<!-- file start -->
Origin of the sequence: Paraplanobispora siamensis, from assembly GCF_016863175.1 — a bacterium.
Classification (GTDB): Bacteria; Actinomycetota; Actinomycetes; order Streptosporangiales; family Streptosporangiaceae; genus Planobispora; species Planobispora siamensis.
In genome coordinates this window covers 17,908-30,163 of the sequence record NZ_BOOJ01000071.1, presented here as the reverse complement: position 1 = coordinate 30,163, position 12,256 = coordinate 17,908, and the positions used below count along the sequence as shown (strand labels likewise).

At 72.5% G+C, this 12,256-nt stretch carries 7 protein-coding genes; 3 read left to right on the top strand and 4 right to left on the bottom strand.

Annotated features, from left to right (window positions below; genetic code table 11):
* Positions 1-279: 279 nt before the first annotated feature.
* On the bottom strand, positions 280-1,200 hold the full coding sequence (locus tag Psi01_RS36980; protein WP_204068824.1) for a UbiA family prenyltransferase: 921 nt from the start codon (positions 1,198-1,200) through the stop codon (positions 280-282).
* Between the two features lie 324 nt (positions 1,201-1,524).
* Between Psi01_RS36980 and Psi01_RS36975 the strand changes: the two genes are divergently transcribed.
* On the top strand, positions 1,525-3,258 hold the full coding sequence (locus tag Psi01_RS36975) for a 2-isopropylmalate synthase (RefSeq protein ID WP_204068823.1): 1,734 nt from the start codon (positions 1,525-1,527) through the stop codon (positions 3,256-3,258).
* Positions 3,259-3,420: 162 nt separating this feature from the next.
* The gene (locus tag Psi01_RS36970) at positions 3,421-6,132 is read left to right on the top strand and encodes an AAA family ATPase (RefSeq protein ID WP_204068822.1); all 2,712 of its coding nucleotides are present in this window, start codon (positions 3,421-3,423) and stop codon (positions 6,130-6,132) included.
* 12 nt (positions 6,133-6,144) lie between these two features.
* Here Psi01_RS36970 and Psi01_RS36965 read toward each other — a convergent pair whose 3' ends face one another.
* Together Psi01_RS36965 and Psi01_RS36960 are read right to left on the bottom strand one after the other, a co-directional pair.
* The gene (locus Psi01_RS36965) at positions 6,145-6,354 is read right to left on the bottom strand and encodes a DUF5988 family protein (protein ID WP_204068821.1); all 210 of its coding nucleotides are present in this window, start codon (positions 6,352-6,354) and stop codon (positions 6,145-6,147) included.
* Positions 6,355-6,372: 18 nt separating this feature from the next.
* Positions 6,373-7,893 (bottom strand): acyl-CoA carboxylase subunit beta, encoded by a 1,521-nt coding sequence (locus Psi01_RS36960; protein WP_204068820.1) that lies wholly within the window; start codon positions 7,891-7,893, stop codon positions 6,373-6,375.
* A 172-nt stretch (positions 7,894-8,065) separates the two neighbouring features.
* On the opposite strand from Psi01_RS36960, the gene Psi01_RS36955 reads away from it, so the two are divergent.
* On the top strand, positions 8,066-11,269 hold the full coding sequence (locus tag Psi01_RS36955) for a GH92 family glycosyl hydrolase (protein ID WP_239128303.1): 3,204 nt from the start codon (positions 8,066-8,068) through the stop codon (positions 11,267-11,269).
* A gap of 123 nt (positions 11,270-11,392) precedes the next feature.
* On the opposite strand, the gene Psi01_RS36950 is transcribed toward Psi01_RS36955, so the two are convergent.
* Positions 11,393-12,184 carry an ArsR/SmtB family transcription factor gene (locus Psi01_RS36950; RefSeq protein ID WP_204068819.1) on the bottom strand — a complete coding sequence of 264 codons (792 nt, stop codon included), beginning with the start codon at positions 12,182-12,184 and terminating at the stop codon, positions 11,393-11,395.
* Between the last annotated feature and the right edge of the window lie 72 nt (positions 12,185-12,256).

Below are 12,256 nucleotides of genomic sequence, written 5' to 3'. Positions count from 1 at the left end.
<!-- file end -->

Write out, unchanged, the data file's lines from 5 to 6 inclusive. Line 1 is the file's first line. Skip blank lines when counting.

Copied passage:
Annotated features, from left to right (window positions below; genetic code table 11):
* Positions 1-279: 279 nt before the first annotated feature.